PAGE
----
7.30pm Wednesday 7 March
Amersham Arms, New Cross
Vittorio De Sica, Italy 1948 | Italian with English subtitles | Certificate U
The Italian neorealist The Bicycle Thieves regularly appears in the lists of the greatest films ever made, and is in the BFI’s top 10 of the 50 films you should see by the age of 14. But have you seen it yet? If not, now’s your chance.
The film tells the story of Antonio, a long-unemployed man who finally finds employment putting up cinema posters, for which he needs a bicycle. When his bicycle is stolen, Antonio and his son take to the streets in a desperate, heartbreaking search for it.
With pared down minimalism, eschewing studios and famous actors for real locations and non-professional actors who lived the lives they were playing, Bicycle Thieves defined the neorealist period, a small period of filmmaking that focused on simple, humanist stories, of which Bicycle Thieves was one of the most captivating and moving.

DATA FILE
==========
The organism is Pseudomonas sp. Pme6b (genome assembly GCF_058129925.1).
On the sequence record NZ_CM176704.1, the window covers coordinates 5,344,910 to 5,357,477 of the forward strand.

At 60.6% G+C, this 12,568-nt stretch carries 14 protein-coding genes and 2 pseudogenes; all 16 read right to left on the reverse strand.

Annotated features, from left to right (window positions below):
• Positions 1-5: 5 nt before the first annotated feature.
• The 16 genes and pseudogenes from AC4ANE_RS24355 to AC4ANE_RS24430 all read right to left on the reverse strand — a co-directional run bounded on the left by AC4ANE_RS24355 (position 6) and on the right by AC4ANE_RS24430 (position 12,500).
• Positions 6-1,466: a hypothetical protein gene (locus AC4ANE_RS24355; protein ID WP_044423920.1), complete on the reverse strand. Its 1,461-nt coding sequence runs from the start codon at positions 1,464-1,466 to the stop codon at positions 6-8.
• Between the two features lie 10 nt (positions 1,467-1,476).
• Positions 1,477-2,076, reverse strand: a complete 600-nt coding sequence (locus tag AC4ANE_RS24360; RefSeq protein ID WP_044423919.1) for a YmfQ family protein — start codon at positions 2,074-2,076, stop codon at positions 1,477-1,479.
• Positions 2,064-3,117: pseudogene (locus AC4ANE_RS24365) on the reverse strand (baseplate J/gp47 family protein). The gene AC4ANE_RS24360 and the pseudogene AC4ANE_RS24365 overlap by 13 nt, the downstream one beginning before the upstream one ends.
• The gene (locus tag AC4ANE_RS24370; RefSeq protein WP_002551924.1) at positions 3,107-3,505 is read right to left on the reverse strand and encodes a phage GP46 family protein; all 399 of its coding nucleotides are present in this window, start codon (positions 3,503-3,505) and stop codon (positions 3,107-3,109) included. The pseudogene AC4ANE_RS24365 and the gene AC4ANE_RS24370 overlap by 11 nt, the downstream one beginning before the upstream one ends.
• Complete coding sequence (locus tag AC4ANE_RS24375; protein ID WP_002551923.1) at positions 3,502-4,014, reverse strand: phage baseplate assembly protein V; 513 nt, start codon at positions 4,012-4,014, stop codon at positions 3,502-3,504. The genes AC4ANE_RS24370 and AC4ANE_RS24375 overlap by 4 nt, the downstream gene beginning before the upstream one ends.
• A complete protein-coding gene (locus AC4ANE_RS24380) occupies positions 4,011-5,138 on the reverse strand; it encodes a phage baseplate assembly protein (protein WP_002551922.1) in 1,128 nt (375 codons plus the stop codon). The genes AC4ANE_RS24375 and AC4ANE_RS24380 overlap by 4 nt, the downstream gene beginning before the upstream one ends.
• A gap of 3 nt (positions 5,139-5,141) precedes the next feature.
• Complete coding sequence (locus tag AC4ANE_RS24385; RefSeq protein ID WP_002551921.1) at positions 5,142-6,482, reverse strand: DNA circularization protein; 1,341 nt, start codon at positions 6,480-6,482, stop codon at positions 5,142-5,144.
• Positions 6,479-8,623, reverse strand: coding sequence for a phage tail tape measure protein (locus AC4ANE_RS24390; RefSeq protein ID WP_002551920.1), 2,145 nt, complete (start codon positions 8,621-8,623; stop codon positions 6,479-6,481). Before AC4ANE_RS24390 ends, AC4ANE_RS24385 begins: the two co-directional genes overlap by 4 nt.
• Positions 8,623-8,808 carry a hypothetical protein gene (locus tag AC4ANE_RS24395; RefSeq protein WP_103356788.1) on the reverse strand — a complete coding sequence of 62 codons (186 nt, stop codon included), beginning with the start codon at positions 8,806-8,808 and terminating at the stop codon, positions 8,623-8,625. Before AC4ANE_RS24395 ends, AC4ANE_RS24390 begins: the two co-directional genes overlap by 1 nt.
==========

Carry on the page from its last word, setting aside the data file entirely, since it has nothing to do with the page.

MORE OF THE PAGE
“One of the great, perfect crystalisations of a specific point in time into a particular film, this is one of the greatest cinematic experiences ever.” EMPIRE
“A (once again timely) warning about the corrupting effects of economic despair — but it’s also as tense in parts as a Hitchcock thriller. Its heartbreaking decency of vision is encapsulated in a wonderfully haunting score by Alessandro Cicognini.” TELEGRAPH
“A heartbreaking, endlessly affecting piece of humanist cinema, sharp in its social criticism, yet ultimately life-enhancing in its belief in the decency of ordinary people.” GUARDIAN